At the recent Munich Security Conference held in Germany, United States Secretary of Defense Mark Esper made a few fascinating but relatively ignored (at least by the mainstream media) comments on China and the American approach to the new leading partner in the global order in his speech to the conference attendees.
Let's start by looking at what Secretary Esper had to say about conflict with China. Here are three quotes of interest:
"Let me state up front, though, the United States does not seek conflict with China."
"Again, make no mistake, we do not seek conflict with China."
"The United States does not want an adversarial relationship with China."
No less than three times in his short speech, Esper states that the United States is not seeking conflict with China no matter what is said by various players in Washington like Mike Pompeo and the current President.
Now, let's look in more detail at Esper's criticisms of China. He opens his speed by noting that the Pentagon's top concern is the People's Republic of China. Washington's roadmap for dealing with China was clearly outlined in the 2018 National Defense Strategy (NDS) document which serves as the de factor template for America's strategic posture in the Far East until 2022 when the next edition is released. Here is a quote from the summary of the NDS:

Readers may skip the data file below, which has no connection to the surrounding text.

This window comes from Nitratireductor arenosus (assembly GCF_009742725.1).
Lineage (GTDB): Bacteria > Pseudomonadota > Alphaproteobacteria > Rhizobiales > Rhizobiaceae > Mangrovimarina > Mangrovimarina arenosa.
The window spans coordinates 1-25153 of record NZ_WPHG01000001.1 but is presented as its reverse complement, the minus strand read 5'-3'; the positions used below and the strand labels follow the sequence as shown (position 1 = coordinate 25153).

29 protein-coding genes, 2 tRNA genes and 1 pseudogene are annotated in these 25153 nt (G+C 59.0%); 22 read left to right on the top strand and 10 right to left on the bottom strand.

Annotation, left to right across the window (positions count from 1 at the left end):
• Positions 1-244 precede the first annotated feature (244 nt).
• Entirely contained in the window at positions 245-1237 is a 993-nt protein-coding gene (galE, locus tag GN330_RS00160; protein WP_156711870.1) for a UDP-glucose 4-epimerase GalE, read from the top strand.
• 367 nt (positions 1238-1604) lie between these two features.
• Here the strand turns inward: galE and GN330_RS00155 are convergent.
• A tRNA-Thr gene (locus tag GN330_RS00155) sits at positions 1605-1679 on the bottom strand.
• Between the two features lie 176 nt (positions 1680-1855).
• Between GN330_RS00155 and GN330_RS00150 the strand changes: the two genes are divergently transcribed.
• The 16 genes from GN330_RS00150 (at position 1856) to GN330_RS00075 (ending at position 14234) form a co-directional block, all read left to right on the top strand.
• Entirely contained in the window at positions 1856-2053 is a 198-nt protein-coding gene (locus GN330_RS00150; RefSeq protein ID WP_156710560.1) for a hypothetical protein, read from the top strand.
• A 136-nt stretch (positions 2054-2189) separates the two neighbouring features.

According to Esper's speech, the NDS states that
"…we are now in an era of Great Power Competition with our principal challengers being China, then Russia, and that we must move away from low intensity conflict and prepare once again for high-intensity warfare."
Does that mesh with his repeated comments about not seeing conflict with China?
Let's look at his arguments for conflict with China:
1.) Economic –
"Next year will mark the 20th anniversary of a decision that fundamentally altered the course of international affairs: China’s admission into the World Trade Organization.
I was working in the United States Senate at the time, and two competing arguments over China’s membership dominated the public debate.